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Development of network-based analysis methods with application to the genetic component of asthma

Abstract : Genome-wide association studies (GWAS) of asthma have been successful in identifying novel asthma-associated loci, but the genes at these loci account only for a part of the whole genetic component. One limitation of GWAS is that they rest on single-marker analyses which are underpowered to detect variants with small marginal effects but rather influence jointly disease risk. To complement the single-marker approaches, more sophisticated strategies, which integrate biological knowledge, such as protein-protein interactions (PPI) or gene networks with GWAS outcomes to identify disease-associated gene modules, have become prominent. The objectives of this thesis were to develop network-based analysis methods, and apply them to asthma GWAS data to identify biological processes and prioritize new candidate genes related to asthma.This thesis consists of two main studies. The first study was to extend an existing network-based method (dmGWAS) to identify novel genes associated with asthma. We used two GWAS datasets, each consisting of the results of a meta-analysis of nine childhood-onset asthma GWAS (5,924 and 6,043 subjects, called META1 and META2, respectively). We developed a novel method to compute gene-level p-values from SNP p-values (fastCGP), and proposed a bi-directional module search method to identify asthma-associated gene modules. Application of these methods to the asthma data detected a gene module of 91 genes significantly associated with asthma (p < 1e-5). This module consisted of a core network and five peripheral subnetworks including high-confidence candidates for asthma. Out of the 91 genes, 19 genes were nominally significant in both META1 and META2 datasets. They included 13 genes at 4 loci previously found associated with asthma (2q12, 5q31, 9p24.1, 17q12-q21), and six genes at six novel loci: CRMP1 (4p16.1), ZNF192 (6p22.1), RAET1E (6q24.3), CTSL1 (9p21.33), C12orf43 (12q24.31) and JAK3 (19p13-p12). Functional analysis of the module revealed four functionally related gene clusters involved in innate and adaptive immunity, chemotaxis, cell-adhesion and transcription regulation, which are biologically meaningful processes underlying asthma risk.The second study of this thesis was to develop a novel network-based method, named SigMod, to search disease-associated gene modules. SigMod takes a list of gene p-values and a gene network as input. It identifies a set of genes that are enriched in high association signals and tend to have strong interconnection via the formulation of a binary quadratic optimization problem. We proposed an algorithm based on graph-cut theory to solve the optimization problem exactly and efficiently. SigMod has several advantages compared to existing methods, including the ability to find the module enriched in highest association signals, the capacity to incorporate edge weights in the network, and the robustness to background noise. Also, the emphasis of selecting strongly interconnected genes can lead to the identification of genes with close functional relevance. We applied SigMod to both simulated and real datasets. This new method outperformed existing approaches. When SigMod was applied to childhood-onset asthma data, it successfully identified a module made of 190 functionally related genes that are biologically relevant for asthma.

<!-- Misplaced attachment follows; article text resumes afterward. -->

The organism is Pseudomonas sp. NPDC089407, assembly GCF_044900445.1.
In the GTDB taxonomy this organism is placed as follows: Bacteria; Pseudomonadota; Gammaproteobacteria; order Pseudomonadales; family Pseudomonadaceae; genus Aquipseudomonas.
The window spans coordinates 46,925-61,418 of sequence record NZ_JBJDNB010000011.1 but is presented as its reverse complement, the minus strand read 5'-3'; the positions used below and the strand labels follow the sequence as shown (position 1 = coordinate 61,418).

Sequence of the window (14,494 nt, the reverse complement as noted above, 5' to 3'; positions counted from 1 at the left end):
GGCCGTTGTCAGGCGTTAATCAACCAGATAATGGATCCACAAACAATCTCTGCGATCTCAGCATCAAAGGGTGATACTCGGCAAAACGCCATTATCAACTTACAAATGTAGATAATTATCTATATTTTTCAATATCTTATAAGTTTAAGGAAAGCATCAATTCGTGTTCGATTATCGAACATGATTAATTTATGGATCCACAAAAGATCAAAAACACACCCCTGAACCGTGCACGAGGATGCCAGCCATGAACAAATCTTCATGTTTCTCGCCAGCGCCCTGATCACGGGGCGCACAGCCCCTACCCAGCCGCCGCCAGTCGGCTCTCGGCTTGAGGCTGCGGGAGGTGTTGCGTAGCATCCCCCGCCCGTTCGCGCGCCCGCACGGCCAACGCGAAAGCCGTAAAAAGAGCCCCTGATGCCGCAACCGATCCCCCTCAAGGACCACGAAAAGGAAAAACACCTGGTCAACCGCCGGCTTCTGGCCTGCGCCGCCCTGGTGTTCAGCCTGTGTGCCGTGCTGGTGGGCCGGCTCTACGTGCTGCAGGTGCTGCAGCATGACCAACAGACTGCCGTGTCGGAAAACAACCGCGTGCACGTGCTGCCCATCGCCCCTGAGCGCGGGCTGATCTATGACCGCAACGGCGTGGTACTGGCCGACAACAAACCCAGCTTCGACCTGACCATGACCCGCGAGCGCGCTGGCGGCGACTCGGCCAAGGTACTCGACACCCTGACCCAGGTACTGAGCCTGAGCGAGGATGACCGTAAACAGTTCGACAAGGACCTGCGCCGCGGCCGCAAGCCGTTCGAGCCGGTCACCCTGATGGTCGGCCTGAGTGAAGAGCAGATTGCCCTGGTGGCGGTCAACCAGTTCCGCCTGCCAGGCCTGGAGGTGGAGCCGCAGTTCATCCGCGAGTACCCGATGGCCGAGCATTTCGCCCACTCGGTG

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Yuanlong Liu. Development of network-based analysis methods with application to the genetic component of asthma. Human genetics. Université Sorbonne Paris Cité, 2017. English. ⟨NNT : 2017USPCC329⟩. ⟨tel-02466418⟩

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